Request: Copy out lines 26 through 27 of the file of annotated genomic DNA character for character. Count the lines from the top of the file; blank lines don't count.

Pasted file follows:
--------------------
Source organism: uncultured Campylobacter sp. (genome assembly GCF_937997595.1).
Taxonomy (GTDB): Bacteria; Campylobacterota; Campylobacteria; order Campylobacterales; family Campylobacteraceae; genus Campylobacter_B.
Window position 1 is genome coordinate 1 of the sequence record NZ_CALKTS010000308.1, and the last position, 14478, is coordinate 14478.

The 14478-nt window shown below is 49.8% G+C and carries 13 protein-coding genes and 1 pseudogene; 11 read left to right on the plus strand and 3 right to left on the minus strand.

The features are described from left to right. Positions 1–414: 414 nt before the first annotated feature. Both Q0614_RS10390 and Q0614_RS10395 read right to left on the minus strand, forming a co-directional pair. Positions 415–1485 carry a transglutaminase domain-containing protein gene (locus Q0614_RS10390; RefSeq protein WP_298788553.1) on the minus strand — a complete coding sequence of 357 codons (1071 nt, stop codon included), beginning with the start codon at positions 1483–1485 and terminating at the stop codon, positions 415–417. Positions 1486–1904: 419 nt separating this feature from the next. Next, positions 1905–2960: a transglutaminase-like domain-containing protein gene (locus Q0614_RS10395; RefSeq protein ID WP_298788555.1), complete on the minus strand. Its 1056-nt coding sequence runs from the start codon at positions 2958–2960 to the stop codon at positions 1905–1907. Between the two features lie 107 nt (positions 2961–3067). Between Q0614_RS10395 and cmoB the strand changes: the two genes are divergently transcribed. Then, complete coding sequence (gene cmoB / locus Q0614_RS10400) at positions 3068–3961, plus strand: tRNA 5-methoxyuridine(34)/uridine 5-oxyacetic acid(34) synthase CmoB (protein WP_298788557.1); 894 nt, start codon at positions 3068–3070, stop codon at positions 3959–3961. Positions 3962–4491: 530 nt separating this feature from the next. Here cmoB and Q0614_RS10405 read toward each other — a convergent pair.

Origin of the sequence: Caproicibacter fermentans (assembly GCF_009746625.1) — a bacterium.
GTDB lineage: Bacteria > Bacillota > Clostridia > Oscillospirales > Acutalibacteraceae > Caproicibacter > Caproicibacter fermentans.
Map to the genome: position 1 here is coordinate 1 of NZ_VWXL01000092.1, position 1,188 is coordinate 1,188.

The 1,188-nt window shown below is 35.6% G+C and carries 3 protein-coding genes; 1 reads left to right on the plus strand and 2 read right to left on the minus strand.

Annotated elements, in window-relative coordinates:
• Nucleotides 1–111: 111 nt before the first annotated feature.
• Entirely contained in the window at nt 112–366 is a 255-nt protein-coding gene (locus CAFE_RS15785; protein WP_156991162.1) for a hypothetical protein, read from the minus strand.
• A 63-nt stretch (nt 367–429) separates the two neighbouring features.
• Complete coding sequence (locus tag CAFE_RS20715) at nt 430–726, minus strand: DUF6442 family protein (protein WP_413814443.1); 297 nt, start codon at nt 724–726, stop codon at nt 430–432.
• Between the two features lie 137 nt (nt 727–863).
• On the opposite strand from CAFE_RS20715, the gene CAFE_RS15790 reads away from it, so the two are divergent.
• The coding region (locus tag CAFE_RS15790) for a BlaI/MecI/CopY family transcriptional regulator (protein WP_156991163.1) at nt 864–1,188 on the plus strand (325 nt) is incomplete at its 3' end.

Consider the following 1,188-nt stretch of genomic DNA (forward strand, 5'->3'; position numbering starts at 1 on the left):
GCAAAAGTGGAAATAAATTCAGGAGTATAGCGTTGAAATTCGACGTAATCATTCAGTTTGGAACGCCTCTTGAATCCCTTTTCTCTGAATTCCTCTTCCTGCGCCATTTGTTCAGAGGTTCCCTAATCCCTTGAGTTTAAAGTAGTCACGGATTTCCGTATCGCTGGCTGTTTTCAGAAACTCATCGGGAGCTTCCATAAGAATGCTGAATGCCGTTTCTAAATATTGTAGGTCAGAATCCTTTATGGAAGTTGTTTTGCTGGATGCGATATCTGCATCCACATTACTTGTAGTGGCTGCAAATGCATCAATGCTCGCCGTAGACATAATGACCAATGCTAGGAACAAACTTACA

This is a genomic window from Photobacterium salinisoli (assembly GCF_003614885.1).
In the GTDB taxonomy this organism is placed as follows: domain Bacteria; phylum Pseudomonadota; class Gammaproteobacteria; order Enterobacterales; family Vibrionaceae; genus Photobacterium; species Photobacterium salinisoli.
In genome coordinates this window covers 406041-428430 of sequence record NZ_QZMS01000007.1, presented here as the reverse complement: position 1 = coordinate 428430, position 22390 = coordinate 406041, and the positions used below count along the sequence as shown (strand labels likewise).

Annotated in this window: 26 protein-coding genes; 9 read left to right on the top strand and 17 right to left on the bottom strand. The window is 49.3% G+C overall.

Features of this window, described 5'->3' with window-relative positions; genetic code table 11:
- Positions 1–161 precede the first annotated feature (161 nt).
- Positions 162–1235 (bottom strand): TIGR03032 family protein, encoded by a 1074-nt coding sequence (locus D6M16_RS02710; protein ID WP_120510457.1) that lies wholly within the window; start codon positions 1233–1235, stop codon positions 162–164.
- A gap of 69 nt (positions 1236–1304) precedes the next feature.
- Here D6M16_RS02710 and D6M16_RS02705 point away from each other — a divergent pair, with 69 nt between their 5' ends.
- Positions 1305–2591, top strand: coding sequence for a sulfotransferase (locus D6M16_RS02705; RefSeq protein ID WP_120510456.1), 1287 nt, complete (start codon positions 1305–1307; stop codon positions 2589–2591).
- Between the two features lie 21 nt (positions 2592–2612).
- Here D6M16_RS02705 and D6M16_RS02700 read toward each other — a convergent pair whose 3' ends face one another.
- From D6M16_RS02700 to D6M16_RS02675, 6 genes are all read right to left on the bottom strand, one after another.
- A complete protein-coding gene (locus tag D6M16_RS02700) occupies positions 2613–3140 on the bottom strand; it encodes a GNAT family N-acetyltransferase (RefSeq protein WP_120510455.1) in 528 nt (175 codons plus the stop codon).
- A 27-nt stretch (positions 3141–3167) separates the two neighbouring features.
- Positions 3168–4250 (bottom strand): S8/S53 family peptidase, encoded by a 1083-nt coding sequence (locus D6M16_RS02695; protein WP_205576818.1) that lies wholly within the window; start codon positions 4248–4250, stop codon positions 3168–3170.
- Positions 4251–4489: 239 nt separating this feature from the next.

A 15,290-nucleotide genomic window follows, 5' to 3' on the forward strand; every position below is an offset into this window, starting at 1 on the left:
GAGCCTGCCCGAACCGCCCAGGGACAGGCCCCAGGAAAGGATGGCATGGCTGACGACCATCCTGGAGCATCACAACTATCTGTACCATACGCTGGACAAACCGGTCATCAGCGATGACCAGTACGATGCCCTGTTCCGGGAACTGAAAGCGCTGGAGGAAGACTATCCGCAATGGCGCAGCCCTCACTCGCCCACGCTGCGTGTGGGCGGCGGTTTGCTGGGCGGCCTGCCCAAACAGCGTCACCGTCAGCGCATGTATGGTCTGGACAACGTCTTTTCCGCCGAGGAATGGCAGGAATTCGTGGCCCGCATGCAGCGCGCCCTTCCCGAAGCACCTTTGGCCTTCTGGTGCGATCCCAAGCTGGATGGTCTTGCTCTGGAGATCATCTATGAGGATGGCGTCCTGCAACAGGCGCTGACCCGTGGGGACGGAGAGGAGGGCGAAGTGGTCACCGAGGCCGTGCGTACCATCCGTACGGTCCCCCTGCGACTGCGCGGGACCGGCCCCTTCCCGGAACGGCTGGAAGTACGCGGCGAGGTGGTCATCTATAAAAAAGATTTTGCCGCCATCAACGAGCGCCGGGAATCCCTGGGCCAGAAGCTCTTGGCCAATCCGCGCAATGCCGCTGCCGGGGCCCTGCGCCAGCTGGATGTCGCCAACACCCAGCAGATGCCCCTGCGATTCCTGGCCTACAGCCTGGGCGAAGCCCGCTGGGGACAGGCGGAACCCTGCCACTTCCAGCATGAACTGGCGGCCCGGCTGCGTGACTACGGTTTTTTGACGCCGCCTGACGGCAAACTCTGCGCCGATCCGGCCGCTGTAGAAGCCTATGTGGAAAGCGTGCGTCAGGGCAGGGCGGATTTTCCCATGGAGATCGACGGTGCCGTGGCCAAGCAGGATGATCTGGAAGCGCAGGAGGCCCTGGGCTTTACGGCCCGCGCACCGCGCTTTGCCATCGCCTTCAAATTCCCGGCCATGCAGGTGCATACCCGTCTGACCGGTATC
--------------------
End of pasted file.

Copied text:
- Positions 162–1235 (bottom strand): TIGR03032 family protein, encoded by a 1074-nt coding sequence (locus D6M16_RS02710; protein ID WP_120510457.1) that lies wholly within the window; start codon positions 1233–1235, stop codon positions 162–164.
- A gap of 69 nt (positions 1236–1304) precedes the next feature.